First, it takes a deeply ideological perspective to be surprised (he calls the science freaky!) that humans are motivated in their work by things other than monetary reward. “Homo Economicus,” profit-maximizers, and other utilitarian conceptions of human behavior are ideological constructions of economists not neutral representations of objective reality. Well-known anarchist Peter Kropotkin made the argument in his classic work “Mutual Aid: A Factor of Evolution” more than 100 years ago that cooperation and reciprocity characterize human social life as much if not more than purely self-interested competition and maximization.

Second, the idea that there are alternative structures for workplaces that place more emphasis on autonomy, mastery, and purpose and less emphasis on strict hierarchy and ranked performance IS NOT NEW! There is nothing novel about this idea. Karl Marx, Mikhail Bakunin, and countless other anarchist and socialist writers and practitioners have been advocating for this for more than 150 years (not to mention those pesky Luddites). The history of unionism more generally is full of skilled workers resisting efforts by capitalist owners to strip their work of autonomy mastery, and purpose (see: Workers’ Control in America: Studies in the History of Work, Technology, and Labor Struggles by David Montgomery). Furthermore, the way Pink describes corporations putting these ideas into practice, with the goal of instrumentalizing their employees’ creativity and desire for more control to generate more profits, is problematic to say the least.

I just so happen to have written a post on this very topic for the great SPIA blog: RE: Reflections and Explorations. The post “Cooperative Organizations: Toward an On-Going Practice of Democracy” briefly explores what VT’s own Joyce Rothschild has called “collectivist-democratic” organizations. Such organizations come, in my opinion, the closest to the anarchist ideal of truly worker self-directed enterprises in which those who do the work own and control the business. Some even, shock and horror, pay all of their employees the same wage!

Heterodox economist Richard D. Wolff has written numerous books on the topic and runs an organization that helps businesses transition into worker self-directed enterprises. There are more than 200 in the US alone and thousands around the world. The largest and most famous organization of this kind is the Mondragon Corporation in Spain, founded in 1956, employing 74,000 people, and earning around $13bn per year. It’s not perfect, but it’s the “freaky” result of 60 years of attempts to build more autonomous and democratic workplaces.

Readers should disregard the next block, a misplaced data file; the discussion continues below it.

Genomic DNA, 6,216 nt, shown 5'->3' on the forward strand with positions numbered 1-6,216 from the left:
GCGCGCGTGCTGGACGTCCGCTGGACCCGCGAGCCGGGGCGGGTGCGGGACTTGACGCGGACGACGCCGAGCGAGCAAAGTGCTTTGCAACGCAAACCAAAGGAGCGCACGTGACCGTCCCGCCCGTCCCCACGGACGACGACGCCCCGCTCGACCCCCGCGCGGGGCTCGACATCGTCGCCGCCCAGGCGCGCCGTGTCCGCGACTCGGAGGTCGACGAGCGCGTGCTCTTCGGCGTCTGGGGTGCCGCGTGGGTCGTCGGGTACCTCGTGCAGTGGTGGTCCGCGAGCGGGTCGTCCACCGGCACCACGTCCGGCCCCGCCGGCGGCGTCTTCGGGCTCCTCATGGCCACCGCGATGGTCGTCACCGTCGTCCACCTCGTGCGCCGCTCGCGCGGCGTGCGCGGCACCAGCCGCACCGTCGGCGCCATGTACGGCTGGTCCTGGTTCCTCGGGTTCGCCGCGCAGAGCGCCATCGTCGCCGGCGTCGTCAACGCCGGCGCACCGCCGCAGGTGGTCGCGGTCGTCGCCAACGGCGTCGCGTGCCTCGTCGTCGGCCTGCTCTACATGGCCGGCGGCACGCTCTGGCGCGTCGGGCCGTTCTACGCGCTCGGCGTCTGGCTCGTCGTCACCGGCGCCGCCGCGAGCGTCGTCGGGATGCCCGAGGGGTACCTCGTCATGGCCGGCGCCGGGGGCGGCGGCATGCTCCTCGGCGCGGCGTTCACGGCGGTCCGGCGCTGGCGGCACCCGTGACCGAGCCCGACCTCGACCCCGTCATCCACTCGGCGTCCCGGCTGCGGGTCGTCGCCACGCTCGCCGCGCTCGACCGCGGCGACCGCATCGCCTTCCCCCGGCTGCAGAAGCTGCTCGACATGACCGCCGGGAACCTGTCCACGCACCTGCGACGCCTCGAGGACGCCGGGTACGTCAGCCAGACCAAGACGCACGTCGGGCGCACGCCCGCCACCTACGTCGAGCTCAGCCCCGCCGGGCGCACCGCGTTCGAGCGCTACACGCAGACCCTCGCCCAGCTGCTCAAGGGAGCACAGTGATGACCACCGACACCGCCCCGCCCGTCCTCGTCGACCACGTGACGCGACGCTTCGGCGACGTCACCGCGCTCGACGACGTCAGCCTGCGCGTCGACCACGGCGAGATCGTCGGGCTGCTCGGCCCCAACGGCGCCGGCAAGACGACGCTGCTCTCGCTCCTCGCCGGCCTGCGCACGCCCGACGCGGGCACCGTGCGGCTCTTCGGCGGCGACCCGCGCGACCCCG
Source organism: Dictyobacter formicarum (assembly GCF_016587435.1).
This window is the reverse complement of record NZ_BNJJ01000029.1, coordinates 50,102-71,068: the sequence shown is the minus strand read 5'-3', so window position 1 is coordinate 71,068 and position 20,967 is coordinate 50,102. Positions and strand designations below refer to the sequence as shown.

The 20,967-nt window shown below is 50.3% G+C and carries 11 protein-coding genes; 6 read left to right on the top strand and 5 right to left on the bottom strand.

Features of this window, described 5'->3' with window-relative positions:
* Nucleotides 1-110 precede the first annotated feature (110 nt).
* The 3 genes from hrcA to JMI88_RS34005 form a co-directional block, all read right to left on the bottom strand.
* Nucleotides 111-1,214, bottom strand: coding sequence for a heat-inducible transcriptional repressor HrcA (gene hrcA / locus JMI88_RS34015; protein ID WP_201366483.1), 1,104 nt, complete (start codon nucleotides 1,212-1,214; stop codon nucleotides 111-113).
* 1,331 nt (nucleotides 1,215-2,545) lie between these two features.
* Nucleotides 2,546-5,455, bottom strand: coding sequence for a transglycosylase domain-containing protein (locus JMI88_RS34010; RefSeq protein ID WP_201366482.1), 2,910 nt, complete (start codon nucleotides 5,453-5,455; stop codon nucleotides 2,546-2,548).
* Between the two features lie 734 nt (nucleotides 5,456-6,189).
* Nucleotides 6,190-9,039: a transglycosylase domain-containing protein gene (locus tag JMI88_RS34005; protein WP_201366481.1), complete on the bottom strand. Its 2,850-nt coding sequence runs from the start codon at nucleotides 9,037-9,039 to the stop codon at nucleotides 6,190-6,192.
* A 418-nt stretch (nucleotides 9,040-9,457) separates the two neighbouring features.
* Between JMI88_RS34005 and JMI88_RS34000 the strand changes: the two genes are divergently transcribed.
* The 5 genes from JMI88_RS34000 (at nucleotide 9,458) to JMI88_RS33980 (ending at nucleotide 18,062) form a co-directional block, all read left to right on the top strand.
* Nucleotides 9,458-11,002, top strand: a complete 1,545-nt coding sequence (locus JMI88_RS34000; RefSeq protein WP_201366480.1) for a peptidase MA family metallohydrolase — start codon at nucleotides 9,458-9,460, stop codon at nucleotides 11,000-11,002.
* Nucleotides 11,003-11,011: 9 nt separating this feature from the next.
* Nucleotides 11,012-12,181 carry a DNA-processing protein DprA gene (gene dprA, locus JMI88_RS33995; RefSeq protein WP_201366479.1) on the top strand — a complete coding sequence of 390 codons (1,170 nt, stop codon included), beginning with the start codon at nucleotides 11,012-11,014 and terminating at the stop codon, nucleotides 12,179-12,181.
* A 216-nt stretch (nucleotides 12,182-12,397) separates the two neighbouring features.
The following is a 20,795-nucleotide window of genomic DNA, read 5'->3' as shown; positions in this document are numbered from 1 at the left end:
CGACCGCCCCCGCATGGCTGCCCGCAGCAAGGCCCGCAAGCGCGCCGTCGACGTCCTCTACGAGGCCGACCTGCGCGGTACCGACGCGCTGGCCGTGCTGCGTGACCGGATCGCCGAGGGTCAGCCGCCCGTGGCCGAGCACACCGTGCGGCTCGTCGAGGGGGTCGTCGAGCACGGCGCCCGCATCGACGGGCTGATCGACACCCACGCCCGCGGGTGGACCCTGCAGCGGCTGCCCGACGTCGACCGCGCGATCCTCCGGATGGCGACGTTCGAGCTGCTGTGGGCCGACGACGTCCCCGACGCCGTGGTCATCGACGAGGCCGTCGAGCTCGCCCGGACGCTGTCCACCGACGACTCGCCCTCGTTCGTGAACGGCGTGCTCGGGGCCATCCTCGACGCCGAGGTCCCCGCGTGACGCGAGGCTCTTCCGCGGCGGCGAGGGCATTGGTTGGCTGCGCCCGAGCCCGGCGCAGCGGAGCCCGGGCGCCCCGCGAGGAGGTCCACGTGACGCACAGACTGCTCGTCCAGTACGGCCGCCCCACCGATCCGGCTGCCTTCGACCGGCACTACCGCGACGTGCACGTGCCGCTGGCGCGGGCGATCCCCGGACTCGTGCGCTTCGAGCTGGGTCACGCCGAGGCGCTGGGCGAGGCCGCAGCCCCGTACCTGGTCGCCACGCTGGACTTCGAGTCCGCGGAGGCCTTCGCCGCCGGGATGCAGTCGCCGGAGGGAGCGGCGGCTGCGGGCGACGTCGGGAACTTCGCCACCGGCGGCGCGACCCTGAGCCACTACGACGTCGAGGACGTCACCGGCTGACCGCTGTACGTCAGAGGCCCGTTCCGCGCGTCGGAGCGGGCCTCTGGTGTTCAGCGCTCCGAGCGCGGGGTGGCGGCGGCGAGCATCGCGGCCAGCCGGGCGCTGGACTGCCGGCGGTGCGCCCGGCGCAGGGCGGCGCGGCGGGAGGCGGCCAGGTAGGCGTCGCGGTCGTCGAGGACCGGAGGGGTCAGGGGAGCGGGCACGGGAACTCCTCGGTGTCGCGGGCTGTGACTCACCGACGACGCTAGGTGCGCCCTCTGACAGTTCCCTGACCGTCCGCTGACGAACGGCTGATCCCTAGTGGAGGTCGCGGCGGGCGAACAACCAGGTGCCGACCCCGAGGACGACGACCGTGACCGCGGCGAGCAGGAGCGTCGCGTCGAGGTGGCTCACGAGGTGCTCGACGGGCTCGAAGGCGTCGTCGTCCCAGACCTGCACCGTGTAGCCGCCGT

All of this is to say: cite your sources Dan Pink! Do your research!

Okay, I did beat that dead horse – I couldn’t help myself.

Moving from hierarchy in the workplace (which is both the outcome of grades received in schooling and a continuation of the impulse to sort people by perceived ability, proficiency, etc.) to grades in the academic environment, I was struck by one aspect in Alfie Kohn’s article “The Case Against Grades.”

Kohn quotes English teacher Jim Drier on his transition to a no-grades classroom. Drier said “I think my relationships with students are better” after removing grades. I think about the interpersonal aspect of grading a lot as an instructor. I have felt that the first few weeks of the semester are a grace period in which students can form opinions of me as an instructor and interpersonally in a somewhat natural way. Once the first graded assignment gets back to them though, I always worry it will have damaged rapport I have built with students who didn’t perform well.

I am inclined to think that there is some drop off in effort by students who get discouraged by a poor grade early in the semester and that they may be less willing to come to me for help as a result, particularly if we don’t have a pre-existing relationship. I do think it would be easier to maintain a positive student-teacher relationship if I didn’t have to decide which students are excellent and which are only adequate (and then essentially tell them this).

Asserting my authority in this way through grades is currently a necessity but I certainly do not enjoy it. Kohn discusses various iterations of qualitative feedback and I have tried this as a strategy. On written assignments I try to give substantive comments (both positive and negative) to help the student grow and understand that it’s not “personal.” But, since I also must give a letter grade, I worry, as Kohn points out, that students may ignore the comments and go right to the grade (I myself have been known to do this).

I am persuaded by Kohn’s argument, particularly in the social sciences where I teach, that we should be prepared to “jettison” grades in favor of alternatives. As a grad student, I’ll keep tinkering around the edges looking for those alternatives.